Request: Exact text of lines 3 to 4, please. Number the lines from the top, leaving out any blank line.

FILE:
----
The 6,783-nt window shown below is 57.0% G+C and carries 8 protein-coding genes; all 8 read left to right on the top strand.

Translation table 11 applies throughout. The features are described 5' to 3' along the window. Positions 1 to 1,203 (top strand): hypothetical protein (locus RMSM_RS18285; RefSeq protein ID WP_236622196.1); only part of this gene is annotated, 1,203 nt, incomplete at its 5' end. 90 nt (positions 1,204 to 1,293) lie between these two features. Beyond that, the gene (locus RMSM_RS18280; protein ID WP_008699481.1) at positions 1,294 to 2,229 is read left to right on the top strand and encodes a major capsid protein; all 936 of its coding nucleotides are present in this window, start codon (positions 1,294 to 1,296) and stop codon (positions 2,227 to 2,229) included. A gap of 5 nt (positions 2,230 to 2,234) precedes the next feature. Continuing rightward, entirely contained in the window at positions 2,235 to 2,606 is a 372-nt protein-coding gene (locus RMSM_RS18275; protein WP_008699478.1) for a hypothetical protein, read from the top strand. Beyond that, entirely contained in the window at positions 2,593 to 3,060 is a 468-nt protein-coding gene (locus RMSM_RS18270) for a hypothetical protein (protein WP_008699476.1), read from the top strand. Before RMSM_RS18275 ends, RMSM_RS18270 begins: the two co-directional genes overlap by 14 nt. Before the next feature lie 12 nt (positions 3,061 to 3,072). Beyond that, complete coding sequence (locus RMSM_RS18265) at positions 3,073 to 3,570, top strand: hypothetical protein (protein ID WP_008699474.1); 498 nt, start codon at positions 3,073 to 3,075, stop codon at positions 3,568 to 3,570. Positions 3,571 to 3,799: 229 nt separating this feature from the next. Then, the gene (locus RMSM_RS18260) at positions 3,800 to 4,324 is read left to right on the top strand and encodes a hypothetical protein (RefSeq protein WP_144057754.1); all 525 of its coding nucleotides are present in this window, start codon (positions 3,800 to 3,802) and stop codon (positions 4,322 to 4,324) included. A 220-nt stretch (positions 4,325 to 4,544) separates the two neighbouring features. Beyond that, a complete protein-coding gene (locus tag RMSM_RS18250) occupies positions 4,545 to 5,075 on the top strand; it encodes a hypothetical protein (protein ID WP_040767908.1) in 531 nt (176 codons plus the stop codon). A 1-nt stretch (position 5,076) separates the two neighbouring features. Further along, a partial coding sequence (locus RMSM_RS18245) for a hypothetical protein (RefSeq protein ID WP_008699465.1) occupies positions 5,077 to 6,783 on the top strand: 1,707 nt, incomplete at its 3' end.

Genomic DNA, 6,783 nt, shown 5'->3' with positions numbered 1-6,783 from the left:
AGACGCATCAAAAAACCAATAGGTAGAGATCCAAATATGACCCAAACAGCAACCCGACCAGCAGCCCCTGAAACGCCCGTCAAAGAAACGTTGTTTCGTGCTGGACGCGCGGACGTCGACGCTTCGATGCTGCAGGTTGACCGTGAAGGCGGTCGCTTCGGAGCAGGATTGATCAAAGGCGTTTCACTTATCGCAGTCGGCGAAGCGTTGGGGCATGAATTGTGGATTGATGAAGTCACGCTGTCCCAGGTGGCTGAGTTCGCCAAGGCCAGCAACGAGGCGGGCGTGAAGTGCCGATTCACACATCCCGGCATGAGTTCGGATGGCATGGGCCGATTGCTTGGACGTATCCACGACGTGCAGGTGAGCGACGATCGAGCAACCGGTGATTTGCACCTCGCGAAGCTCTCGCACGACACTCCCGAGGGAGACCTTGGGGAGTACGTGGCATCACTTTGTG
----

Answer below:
Genomic DNA, 6,783 nt, shown 5'->3' with positions numbered 1-6,783 from the left:
AGACGCATCAAAAAACCAATAGGTAGAGATCCAAATATGACCCAAACAGCAACCCGACCAGCAGCCCCTGAAACGCCCGTCAAAGAAACGTTGTTTCGTGCTGGACGCGCGGACGTCGACGCTTCGATGCTGCAGGTTGACCGTGAAGGCGGTCGCTTCGGAGCAGGATTGATCAAAGGCGTTTCACTTATCGCAGTCGGCGAAGCGTTGGGGCATGAATTGTGGATTGATGAAGTCACGCTGTCCCAGGTGGCTGAGTTCGCCAAGGCCAGCAACGAGGCGGGCGTGAAGTGCCGATTCACACATCCCGGCATGAGTTCGGATGGCATGGGCCGATTGCTTGGACGTATCCACGACGTGCAGGTGAGCGACGATCGAGCAACCGGTGATTTGCACCTCGCGAAGCTCTCGCACGACACTCCCGAGGGAGACCTTGGGGAGTACGTGGCATCACTTTGTG